-We know your past.
-The apple doesn't fall far from the tree.
-What the devil are you talking about?
-I can explain.
Mr Binder was sentenced
for violent criminal activities.
-Do you deny that?
-I don't and I couldn't.
This wanker who thought
he was untouchable, like you,
was rude to my wife.
So I kicked his pasty arse
-and now his meetings are stand-up.
-There are 30 witnesses here.
One more crude word
and I'm filing a complaint.
If he doesn't leave, I will,
and there will be legal consequences.
I will not be insulted.
Mr Binder, I have to ask you
to leave the room.
-No. -Didn't you hear her'?
-Yes, and I heard you twat.
-What did you say?
-I'm being honest, comrade.
We comrades value honesty.
Never mind me, comrades. Go on.
-Excuse me, where is the lavatory?
-I will show you.
Mria, this is your new pupil,
Karol Littmann.
Welcome. I've heard a lot about you.
The class is looking forward to you.
And this is Mr Littmann,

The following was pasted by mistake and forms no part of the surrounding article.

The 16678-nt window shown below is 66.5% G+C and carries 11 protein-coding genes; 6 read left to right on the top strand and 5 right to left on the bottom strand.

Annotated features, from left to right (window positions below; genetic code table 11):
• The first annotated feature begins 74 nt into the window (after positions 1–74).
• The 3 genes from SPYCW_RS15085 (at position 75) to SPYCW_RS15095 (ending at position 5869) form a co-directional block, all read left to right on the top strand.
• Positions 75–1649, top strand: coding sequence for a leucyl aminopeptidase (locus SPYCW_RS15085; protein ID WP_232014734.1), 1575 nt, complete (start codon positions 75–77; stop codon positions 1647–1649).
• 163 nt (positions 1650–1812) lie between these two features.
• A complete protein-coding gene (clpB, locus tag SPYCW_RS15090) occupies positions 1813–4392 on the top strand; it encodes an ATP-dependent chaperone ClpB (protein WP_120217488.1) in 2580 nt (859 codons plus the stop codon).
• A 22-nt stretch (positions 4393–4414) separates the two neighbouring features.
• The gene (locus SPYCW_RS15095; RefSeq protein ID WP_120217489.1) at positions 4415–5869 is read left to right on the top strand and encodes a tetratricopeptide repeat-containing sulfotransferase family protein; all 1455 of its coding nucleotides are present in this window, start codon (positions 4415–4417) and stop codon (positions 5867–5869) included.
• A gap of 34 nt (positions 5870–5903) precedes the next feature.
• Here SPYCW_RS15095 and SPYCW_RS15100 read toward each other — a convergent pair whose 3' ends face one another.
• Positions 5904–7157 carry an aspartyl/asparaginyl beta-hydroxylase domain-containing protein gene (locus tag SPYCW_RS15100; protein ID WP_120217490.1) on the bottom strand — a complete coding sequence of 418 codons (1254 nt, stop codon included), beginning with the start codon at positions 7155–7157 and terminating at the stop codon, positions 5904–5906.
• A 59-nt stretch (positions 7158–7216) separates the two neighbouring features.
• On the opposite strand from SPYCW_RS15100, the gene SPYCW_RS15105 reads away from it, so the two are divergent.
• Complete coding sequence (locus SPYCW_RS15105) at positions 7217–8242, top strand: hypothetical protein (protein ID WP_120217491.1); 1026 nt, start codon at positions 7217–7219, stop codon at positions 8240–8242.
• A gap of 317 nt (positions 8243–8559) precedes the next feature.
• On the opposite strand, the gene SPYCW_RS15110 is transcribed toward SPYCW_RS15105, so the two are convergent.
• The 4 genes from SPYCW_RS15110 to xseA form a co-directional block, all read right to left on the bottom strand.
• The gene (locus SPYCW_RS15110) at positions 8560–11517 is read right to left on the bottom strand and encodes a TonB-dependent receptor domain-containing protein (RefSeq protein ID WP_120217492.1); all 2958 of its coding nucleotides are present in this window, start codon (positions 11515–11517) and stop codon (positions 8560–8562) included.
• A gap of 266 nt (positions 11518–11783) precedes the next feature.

professor of astrophysics.
-I know. -Former.
-I know that as well. Pleased to meet you.
I'm sure we'll get on well with Karol.
I hear you draw well.
You're in luck, it's art class now.
Remain seated, children.
Just put your brushes aside
and pay attention fora while.
This is our Karol.
You may wonder why "our".
After all, you don't know him.
But he is ours.
Because he is from an incomplete family.
He only has his kind father
who is unfortunately all alone.
Now you may ask, where is his mum'?
Everyone must have a mum.
Not everyone. His mother went abroad
without saying goodbye and stayed there.
She betrayed our country,
our socialist regime,
but the worst thing of all,
she betrayed her Karol.
Now listen very closely.
No one is responsible for their parents.